Evicted With No Place To Go


Far too often cities and states try to deal with the homeless population with an out of sight and out of mind mentality, a tactic that solves nothing other than forces those with nowhere to go out of areas where they are considered a problem or a nuisance. On May 1, 2018, Caltrans, California’s transit agency along with Highway Patrol and a group of social workers evicted approximately 60 people from a homeless encampment off of California’s Highway 80 near Coachella.

When all of the agencies arrived they told the transients that they had only a couple of days to clean up their shelters and remove their belongings before the site was bulldozed. Anything that remained would be buried.

Just prior to the demolition of the location, Highway Patrol would conduct a walk through to ensure that everybody had left.

Caltrans stated that they are trying to develop the area “for the future” and that the encampment is causing health and safety issues, even though it is in a mostly barren desert, the state still decided to push people away from the area as it often does with no services or resources for employment or housing. Only a few of those forced out of the area were placed in temporary housing while others said they would simply find another vacant lot to call home. Area emergency shelters say they have enough beds to accommodate all 60 people but often shelters separate families and don’t allow animals and most people are unwilling to leave their loved ones, human or otherwise.

This is not the first time that Caltrans has razed an encampment, they did so in 2016 at the expense of $500,000 that left 20 people with nowhere to go.

Only recently has a city in California made the decision to invest in homeless shelters and to getting people off of the streets. In April, L.A Mayor Eric Garcetti announced that he would commit to a total of $20 million to fund programs to accomplish just that all across the city, a huge increase in homelessness spending.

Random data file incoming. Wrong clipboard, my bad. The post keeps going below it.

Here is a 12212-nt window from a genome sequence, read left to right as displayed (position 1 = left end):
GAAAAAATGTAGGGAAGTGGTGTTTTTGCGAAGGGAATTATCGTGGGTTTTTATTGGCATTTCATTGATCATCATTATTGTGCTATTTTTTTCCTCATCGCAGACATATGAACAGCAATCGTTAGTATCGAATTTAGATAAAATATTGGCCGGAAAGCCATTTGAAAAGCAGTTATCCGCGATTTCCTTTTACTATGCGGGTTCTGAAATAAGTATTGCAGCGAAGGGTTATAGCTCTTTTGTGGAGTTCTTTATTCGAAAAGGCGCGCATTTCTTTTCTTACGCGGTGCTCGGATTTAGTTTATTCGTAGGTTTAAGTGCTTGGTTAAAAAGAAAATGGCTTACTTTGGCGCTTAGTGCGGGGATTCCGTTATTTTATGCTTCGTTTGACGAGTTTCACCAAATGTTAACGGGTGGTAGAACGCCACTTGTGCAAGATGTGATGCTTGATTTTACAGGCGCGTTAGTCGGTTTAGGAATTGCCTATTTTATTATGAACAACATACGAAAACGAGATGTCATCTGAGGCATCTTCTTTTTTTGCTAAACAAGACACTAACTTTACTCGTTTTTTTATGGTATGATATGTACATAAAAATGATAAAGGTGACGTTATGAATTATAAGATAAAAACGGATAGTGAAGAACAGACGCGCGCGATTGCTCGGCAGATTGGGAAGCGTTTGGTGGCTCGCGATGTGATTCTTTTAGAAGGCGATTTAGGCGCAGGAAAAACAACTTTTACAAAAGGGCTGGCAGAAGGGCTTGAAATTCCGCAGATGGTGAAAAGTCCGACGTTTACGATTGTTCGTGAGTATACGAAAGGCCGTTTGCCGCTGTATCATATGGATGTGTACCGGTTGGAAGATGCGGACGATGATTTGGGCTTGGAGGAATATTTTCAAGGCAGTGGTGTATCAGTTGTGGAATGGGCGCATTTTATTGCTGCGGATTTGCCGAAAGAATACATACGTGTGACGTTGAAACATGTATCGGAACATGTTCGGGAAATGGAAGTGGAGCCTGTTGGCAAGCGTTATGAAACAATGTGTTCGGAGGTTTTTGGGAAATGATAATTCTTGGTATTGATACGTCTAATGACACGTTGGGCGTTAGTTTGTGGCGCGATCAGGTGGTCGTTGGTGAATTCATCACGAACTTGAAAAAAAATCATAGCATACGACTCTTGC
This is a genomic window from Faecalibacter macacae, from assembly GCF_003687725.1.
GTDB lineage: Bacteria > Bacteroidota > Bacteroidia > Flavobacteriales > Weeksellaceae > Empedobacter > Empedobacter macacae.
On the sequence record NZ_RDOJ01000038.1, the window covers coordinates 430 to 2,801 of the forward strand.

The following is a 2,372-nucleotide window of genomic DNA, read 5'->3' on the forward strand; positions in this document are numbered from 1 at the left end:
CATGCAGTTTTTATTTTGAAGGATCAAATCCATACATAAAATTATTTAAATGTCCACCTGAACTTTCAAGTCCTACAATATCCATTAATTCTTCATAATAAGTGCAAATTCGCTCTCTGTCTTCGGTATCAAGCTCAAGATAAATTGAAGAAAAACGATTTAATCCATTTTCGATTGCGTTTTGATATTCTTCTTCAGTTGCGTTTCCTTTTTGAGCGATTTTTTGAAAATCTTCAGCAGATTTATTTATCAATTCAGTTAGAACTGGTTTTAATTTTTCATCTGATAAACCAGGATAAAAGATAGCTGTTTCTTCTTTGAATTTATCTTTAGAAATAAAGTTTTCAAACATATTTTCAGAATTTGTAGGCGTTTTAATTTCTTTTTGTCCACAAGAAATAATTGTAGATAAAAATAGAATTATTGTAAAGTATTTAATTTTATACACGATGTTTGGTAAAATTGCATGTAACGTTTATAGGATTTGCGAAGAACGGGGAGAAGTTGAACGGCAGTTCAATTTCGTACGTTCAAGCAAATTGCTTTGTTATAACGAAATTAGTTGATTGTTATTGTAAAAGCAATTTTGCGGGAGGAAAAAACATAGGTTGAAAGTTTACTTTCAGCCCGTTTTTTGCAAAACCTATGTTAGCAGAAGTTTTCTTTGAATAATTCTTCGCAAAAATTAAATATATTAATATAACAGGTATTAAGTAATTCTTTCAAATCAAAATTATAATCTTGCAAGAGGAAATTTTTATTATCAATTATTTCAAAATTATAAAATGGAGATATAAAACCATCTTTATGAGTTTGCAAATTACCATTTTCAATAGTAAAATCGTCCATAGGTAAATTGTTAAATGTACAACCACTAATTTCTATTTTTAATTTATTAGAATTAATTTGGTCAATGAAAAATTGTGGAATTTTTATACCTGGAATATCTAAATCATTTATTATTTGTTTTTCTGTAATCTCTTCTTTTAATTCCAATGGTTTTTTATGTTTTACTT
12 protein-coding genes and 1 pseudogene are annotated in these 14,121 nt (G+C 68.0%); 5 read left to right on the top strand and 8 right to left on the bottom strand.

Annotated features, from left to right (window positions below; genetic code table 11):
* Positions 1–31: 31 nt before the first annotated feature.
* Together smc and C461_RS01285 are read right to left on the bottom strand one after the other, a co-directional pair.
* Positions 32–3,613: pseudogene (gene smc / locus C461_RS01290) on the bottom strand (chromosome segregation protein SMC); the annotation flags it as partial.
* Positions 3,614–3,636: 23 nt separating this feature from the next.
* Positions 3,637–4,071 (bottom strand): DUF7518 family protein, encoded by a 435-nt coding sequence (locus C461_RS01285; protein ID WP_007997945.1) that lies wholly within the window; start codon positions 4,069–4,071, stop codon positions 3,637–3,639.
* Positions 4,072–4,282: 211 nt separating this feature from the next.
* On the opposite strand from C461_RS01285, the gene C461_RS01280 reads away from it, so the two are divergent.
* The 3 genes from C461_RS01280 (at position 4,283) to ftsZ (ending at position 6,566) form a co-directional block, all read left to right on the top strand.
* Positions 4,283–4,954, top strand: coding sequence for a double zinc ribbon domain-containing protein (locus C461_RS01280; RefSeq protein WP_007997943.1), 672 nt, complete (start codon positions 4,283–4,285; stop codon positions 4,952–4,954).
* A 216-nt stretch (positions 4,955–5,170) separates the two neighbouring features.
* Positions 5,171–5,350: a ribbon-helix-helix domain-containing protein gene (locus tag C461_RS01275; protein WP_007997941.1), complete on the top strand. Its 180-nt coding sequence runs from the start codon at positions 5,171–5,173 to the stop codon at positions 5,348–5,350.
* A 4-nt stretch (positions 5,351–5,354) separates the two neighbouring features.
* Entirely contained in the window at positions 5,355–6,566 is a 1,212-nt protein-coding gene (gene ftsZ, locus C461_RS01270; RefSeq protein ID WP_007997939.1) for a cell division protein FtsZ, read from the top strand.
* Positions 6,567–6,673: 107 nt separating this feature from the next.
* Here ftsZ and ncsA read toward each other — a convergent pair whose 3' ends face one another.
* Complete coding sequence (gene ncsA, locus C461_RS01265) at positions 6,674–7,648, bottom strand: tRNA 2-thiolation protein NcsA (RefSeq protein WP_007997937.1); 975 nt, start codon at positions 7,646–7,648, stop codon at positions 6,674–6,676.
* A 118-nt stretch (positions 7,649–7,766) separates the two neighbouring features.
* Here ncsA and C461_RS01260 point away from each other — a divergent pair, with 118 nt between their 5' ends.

Naming his plan A Bridge Home, Garcetti has pledged tents, trailers, and other forms of emergency shelters, asking communities to address the “greatest moral and humanitarian crisis of our time.” This is a reversal of Garcetti’s previous stance which was to build new housing instead of temporary shelter.

Unfortunately, L.A is one of the few places in the state that is taking any drastic steps to battle homelessness and get people off of the streets. Other cities such as San Francisco and the resort town Palm Springs and its desert neighbors are pushing the homeless out with no resources and no assistance with Sacramento backing their decisions, even supplying the funds, manpower, and machinery to accomplish this sad goal.

It’s going to take more than just one city to take a stand to convince others to do what is right. And with the cost of destroying encampments and chasing people away like pests, that money could be used to provide shelter and employment for the homeless.

Sadly, the homeless population in California continues to grow. Localities and the state government seem to think it’s easier to push people away instead of helping them while ignoring the underlying causes of the issue. Even at the federal level, there is little action being taken from the current administration to help those on the streets. Eric Garcetti is right, this is the greatest humanitarian issue of our time and how we choose to address it or whether we choose to continue to ignore it, will determine what kind of country we truly are.

Sources

https://www.desertsun.com/story/news/2018/05/01/caltrans-raze-coachella-homeless-community-thursday/486359002/

www.latimes.com/local/lanow/la-me-ln-garcetti-state-of-city-20180416-story.html

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